“Big Magic” and Aikido

While the newest book from the author of “Eat Pray Love” is about creativity—recognizing it, welcoming it, and then buckling down to do the work necessary to bring it into a tangible form—I believe much of the book’s explorations relate directly to the practice of Aikido.


Here’s just one passage to consider, which in my mind resonates in the same space as the secret technique of learning Aikido that Andrew Sensei shares with every student: Get through the dojo door and bow in to practice, day after day. Because with the simple act of practice and consistency, big changes can take place (which are not magic, but can be magical). Without the simple act, very little can.

What do you think?


— From “Big Magic: Creative Living Beyond Fear,” Elizabeth Gilbert, (c) 2015

…Sometimes I think that the difference between a tormented creative life and a tranquil creative life is nothing more than the difference between the word “awful” and the word “interesting.”

Interesting outcomes, after all, are just awful outcomes with the volume of drama turned way down.

I think a lot of people quit pursuing creative lives because they’re scared of the word “interesting.” My favorite meditation teacher, Pema Chodron, once said that the biggest problem she sees with people’s meditation practice is that they quit just when things are starting to get interesting. Which is to say, they quit as soon as things aren’t easy anymore, as soon as it gets painful, or boring, or agitating. They quit as soon as they see something in their minds that scares them or hurts them. So they miss the good part, the wild part, the transformative part—the part when you push past the difficulty and enter into some raw new unexplored universe within yourself.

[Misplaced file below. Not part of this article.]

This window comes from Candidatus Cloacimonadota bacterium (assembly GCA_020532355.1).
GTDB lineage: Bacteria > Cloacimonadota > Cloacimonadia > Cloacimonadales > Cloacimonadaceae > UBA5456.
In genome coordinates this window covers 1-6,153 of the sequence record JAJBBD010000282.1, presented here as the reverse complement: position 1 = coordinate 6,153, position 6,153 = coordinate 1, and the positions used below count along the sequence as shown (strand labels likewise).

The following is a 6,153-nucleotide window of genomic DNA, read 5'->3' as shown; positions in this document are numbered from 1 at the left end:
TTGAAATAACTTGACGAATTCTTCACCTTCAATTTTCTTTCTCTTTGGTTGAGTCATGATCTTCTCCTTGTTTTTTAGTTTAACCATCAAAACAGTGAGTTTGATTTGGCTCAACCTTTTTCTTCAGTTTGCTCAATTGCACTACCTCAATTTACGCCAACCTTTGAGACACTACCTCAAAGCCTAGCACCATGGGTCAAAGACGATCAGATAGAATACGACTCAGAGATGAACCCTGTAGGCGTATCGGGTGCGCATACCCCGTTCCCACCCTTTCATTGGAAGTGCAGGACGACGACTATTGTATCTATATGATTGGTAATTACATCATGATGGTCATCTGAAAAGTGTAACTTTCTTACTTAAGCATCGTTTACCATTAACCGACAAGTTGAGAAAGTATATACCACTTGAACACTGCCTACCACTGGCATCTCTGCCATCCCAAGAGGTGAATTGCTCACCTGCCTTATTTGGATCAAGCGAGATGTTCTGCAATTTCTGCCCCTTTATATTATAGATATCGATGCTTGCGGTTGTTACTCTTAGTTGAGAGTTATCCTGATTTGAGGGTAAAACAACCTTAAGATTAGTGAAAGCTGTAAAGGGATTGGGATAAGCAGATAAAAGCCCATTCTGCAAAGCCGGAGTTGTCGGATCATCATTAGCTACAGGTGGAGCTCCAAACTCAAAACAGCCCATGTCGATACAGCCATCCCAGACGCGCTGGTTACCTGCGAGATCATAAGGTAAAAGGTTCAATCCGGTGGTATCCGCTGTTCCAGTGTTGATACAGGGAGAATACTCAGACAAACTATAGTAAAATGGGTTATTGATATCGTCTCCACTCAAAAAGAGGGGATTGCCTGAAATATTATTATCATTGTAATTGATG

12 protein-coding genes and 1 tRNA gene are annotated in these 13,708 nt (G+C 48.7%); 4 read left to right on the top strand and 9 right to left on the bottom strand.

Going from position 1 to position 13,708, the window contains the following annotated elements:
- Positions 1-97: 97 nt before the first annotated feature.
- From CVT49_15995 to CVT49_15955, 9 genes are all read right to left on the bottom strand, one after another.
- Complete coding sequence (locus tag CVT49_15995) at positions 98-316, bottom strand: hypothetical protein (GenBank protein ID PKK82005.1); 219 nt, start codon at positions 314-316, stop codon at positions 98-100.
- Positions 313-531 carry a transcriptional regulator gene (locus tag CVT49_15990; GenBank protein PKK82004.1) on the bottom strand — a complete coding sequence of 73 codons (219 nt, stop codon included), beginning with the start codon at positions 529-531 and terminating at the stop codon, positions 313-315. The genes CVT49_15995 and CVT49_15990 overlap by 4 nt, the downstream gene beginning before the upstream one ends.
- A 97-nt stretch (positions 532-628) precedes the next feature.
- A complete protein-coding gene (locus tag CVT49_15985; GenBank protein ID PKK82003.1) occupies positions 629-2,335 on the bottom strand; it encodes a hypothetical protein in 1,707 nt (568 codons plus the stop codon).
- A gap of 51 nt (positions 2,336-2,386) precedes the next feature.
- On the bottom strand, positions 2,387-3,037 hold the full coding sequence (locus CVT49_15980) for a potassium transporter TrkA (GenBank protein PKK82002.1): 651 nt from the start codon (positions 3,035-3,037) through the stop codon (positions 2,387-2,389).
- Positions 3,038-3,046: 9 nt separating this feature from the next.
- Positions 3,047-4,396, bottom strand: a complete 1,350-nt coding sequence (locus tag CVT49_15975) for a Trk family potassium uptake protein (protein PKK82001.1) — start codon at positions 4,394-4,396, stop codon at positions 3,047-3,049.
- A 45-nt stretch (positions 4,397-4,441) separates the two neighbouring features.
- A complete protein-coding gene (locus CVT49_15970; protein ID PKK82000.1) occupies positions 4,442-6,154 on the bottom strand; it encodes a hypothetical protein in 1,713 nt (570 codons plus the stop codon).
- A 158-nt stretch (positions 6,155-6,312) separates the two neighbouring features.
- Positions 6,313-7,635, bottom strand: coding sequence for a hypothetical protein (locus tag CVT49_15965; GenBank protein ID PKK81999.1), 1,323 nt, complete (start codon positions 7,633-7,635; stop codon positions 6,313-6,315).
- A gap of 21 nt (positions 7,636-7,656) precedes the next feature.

And maybe it’s like that with every important aspect of your life. Whatever it is you are pursuing, whatever it is you are seeking, whatever it is you are creating, be careful not to quit too soon. As my friend Pastor Rob Bell warns: “Don’t rush through the experiences and circumstances that have the most capacity to transform you.”

Don’t let go of your courage the moment things stop being easy or rewarding.

Because that moment?

That’s the moment when “interesting” begins.


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